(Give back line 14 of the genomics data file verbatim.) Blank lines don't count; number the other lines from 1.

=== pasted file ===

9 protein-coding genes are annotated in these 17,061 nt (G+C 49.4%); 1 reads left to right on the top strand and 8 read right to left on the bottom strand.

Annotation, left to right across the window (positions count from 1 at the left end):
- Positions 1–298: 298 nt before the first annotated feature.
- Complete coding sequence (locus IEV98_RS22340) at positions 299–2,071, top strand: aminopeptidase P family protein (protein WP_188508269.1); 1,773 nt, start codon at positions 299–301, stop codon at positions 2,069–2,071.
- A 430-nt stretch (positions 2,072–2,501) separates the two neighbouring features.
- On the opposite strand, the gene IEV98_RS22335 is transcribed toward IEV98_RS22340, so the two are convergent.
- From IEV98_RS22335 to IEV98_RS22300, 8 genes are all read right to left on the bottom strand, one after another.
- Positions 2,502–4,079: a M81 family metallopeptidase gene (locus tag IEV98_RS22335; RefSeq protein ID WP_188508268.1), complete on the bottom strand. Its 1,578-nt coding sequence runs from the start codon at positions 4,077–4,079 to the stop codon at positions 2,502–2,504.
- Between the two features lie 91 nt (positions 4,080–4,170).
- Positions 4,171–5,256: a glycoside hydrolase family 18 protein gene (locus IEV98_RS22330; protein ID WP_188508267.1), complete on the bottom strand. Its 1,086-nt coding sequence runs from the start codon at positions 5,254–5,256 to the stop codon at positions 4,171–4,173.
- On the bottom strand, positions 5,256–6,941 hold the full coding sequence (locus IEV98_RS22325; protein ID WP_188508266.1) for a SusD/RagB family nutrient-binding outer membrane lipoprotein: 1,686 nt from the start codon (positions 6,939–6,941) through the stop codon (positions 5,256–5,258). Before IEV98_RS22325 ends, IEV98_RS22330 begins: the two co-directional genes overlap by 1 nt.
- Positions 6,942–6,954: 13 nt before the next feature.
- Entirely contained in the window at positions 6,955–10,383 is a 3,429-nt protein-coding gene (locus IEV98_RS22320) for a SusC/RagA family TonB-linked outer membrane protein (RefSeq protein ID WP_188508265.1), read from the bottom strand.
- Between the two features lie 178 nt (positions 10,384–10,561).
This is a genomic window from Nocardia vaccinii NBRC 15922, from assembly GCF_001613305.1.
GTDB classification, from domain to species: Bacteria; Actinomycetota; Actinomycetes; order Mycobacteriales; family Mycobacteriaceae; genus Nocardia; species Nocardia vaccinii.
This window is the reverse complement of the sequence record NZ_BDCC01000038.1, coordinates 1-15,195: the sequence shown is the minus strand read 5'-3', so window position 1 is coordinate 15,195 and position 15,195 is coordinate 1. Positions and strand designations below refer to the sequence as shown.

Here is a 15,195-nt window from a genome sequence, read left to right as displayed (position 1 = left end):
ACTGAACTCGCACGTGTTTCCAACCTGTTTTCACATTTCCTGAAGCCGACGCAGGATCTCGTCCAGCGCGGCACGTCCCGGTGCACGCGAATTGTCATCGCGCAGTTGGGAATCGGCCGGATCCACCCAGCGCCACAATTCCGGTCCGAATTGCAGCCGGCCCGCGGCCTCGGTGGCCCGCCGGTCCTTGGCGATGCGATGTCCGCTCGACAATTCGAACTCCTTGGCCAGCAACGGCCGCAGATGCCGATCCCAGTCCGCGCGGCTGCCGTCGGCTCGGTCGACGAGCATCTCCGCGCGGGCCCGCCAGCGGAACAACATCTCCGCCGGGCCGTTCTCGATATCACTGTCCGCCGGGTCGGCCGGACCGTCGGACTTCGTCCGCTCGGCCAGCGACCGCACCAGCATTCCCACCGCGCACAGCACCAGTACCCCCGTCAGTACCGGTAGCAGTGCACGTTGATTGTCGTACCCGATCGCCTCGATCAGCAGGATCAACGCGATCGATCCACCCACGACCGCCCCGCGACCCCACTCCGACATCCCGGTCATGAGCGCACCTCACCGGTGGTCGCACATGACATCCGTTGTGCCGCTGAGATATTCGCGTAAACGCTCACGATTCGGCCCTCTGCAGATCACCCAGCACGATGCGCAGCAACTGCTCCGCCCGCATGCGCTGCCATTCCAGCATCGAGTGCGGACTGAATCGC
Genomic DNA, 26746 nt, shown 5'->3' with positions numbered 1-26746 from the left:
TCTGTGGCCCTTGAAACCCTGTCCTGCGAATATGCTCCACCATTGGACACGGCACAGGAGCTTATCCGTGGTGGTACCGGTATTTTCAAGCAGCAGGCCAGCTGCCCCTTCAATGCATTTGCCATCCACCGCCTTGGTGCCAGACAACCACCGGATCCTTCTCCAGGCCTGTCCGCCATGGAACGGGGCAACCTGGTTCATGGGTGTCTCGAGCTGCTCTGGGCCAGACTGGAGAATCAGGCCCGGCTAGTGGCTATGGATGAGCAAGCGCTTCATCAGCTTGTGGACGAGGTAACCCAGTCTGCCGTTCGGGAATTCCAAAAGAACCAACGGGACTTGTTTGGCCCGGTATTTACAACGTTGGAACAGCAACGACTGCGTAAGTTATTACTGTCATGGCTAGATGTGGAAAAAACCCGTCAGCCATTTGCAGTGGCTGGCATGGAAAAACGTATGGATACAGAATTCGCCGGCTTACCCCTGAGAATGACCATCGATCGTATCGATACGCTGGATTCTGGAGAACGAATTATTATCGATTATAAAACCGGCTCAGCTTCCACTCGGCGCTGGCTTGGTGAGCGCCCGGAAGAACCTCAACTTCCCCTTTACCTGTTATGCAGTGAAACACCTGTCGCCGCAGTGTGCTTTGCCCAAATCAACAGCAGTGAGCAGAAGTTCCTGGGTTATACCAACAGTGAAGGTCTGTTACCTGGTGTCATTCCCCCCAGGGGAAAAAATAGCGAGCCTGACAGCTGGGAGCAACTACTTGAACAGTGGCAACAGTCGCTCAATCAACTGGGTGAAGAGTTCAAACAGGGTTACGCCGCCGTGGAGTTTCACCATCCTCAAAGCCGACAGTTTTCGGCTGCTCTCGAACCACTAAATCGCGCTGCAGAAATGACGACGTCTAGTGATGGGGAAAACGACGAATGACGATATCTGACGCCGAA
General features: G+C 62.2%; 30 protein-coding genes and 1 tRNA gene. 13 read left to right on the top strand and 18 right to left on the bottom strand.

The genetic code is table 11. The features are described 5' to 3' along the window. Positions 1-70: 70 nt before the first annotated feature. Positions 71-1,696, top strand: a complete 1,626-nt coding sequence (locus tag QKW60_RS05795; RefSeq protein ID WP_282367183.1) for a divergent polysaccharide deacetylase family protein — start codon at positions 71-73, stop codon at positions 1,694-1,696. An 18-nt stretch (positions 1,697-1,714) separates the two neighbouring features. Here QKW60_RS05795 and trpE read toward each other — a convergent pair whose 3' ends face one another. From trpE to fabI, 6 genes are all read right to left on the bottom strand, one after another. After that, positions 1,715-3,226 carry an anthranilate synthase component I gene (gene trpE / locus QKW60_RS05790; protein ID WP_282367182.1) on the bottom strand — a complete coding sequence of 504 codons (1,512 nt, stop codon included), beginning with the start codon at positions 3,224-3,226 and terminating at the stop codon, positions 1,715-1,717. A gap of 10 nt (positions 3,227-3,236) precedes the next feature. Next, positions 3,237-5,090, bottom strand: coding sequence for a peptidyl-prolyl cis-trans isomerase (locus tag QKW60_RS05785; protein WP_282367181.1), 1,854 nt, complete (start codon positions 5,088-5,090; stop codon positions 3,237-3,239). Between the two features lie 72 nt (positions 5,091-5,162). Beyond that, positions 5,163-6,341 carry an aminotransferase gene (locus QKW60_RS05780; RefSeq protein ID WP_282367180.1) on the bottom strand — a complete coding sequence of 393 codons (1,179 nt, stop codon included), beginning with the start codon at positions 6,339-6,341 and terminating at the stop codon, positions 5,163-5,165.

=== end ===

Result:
- Between the two features lie 178 nt (positions 10,384–10,561).